A group of Texas A&M students are currently recovering from critical injuries they suffered after a car accident last weekend. A group of three students, all members of the university’s waterski team, were driving to a tournament in North Carolina when their car ran off the road near Jackson, Mississippi.
The vehicle, a Toyota 4-Runner, was driven by Scott McCormick who suffered relatively minor injuries in the accident. Mississippi Highway patrol says that sometime early in the morning last Friday, Scott was heading east on Interstate 20 just outside Jackson when the Toyota SUV drifted out of its lane and off the road.
The terrible accident injured the two males in the front seat, but left their sleeping female teammate, Amanda Hoffman, in a coma. At the time of the accident Hoffman was lying down in the back seat sleeping and was not wearing a seatbelt. The severity of the accident caused her to be thrown from the car, dramatically increasing the extent of her injuries.
Police say that so far there has been no indication that alcohol or drugs were involved in the accident, but, given the early hour of the collision and the long road trip, it is understandable that some wonder whether sleep deprivation may have played a part. Though many drivers understand that driving while sleepy is a bad idea, most do not understand just how dangerous a decision getting behind the wheel while tired can be.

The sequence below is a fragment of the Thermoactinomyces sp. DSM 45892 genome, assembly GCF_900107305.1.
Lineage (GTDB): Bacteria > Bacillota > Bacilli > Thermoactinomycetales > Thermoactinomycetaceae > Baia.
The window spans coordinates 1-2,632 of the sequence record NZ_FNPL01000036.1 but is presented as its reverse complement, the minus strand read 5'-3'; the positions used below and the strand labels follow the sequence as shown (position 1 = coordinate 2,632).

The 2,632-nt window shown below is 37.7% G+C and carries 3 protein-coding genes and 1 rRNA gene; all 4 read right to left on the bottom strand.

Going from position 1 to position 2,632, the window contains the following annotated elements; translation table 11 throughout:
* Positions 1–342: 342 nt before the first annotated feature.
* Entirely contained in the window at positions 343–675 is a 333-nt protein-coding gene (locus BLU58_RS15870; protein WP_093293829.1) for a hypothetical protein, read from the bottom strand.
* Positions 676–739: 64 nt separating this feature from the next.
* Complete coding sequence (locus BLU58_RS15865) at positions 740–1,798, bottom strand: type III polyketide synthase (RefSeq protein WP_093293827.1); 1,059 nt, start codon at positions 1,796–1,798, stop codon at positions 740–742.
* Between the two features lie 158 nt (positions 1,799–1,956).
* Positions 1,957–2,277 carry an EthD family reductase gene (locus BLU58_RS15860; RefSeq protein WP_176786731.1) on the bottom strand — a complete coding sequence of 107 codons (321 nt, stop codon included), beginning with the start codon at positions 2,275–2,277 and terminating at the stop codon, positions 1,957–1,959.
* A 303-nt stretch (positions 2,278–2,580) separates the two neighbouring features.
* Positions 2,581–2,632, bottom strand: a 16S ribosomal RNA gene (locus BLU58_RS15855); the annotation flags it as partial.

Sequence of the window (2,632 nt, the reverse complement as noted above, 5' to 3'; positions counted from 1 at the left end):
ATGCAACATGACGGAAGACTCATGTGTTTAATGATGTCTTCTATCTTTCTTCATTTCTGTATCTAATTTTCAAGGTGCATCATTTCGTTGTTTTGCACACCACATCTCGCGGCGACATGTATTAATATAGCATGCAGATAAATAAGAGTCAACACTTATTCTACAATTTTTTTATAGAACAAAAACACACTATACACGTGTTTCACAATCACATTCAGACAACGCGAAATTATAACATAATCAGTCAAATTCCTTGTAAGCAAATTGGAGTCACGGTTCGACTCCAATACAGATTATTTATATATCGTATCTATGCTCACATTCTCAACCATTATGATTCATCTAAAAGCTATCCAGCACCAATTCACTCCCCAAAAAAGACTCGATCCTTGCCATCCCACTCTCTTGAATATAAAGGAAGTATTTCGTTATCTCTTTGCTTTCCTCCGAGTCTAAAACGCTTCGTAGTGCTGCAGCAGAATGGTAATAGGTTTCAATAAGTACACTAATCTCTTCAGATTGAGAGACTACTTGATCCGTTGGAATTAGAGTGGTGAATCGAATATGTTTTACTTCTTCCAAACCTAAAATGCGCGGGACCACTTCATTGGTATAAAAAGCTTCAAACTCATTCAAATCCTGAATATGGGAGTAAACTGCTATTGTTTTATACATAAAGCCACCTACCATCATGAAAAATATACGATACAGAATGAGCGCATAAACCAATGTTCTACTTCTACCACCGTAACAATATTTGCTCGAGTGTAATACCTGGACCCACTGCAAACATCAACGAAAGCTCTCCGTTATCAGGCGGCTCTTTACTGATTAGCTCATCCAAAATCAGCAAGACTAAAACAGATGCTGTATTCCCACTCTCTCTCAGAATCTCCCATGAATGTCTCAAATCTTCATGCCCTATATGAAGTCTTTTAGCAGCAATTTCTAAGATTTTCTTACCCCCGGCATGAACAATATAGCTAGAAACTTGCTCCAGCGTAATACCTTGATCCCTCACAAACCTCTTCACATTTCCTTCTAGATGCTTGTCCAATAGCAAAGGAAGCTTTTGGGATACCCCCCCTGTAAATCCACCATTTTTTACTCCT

The National Highway Traffic Safety Administration recently issued a report on the subject and found that fatigued driving is one of the leading causes of car accidents. The study concluded that sleepy drivers are responsible for about 20 percent of all car accidents. This surprised researchers who said that previous studies have estimated driver fatigue to be only a minor cause of car accidents, responsible for only between two and three percent of crashes.
The study further specified that drivers between 18 and 20 were the most likely to be involved in accidents where fatigue played a role. Study authors said this is likely because teens and those in their early 20s are often sleep deprived, staying up late but then having to get up early for school. This sleep deprivation combines dangerously with their lack of driving experience to create a recipe for deadly accidents.
Astonishingly, the study found that overall tired drivers, even those only moderately fatigued, are four times more likely to be involved in car accident than those who are properly rested. The message is clear: lack of sleep and driving is a dangerous combination and should be avoided at all costs.
Source: “Texas A&M Graduate Critically Injured In Crash On Way To Waterski Tournament,” by Clay Falls, published at KBTX.com.
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